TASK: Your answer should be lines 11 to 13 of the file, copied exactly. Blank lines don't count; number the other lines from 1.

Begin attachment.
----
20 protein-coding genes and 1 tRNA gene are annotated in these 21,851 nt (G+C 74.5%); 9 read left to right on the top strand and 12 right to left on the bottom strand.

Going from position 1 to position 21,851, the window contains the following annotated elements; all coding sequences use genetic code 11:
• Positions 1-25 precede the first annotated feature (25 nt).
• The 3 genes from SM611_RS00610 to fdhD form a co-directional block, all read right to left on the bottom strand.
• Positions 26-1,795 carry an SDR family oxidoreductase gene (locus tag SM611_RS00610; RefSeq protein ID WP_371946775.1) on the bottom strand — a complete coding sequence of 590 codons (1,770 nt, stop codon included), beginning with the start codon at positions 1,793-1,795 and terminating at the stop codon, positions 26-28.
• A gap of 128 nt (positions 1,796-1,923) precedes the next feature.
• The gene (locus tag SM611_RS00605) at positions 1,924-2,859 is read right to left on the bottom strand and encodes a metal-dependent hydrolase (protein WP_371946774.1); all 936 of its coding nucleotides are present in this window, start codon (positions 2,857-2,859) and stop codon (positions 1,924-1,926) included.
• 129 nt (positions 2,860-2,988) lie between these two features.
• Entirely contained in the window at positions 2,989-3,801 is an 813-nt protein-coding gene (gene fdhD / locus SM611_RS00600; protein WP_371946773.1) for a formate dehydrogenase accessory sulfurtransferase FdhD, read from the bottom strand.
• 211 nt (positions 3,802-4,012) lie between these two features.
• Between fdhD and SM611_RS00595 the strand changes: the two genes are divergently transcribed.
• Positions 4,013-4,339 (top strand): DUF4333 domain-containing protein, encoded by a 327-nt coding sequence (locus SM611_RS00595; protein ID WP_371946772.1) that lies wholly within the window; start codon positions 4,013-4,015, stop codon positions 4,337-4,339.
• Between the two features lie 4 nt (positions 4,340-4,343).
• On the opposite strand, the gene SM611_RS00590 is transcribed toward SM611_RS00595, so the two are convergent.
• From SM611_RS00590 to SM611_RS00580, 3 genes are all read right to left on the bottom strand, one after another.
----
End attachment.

• Between fdhD and SM611_RS00595 the strand changes: the two genes are divergently transcribed.
• Positions 4,013-4,339 (top strand): DUF4333 domain-containing protein, encoded by a 327-nt coding sequence (locus SM611_RS00595; protein ID WP_371946772.1) that lies wholly within the window; start codon positions 4,013-4,015, stop codon positions 4,337-4,339.
• Between the two features lie 4 nt (positions 4,340-4,343).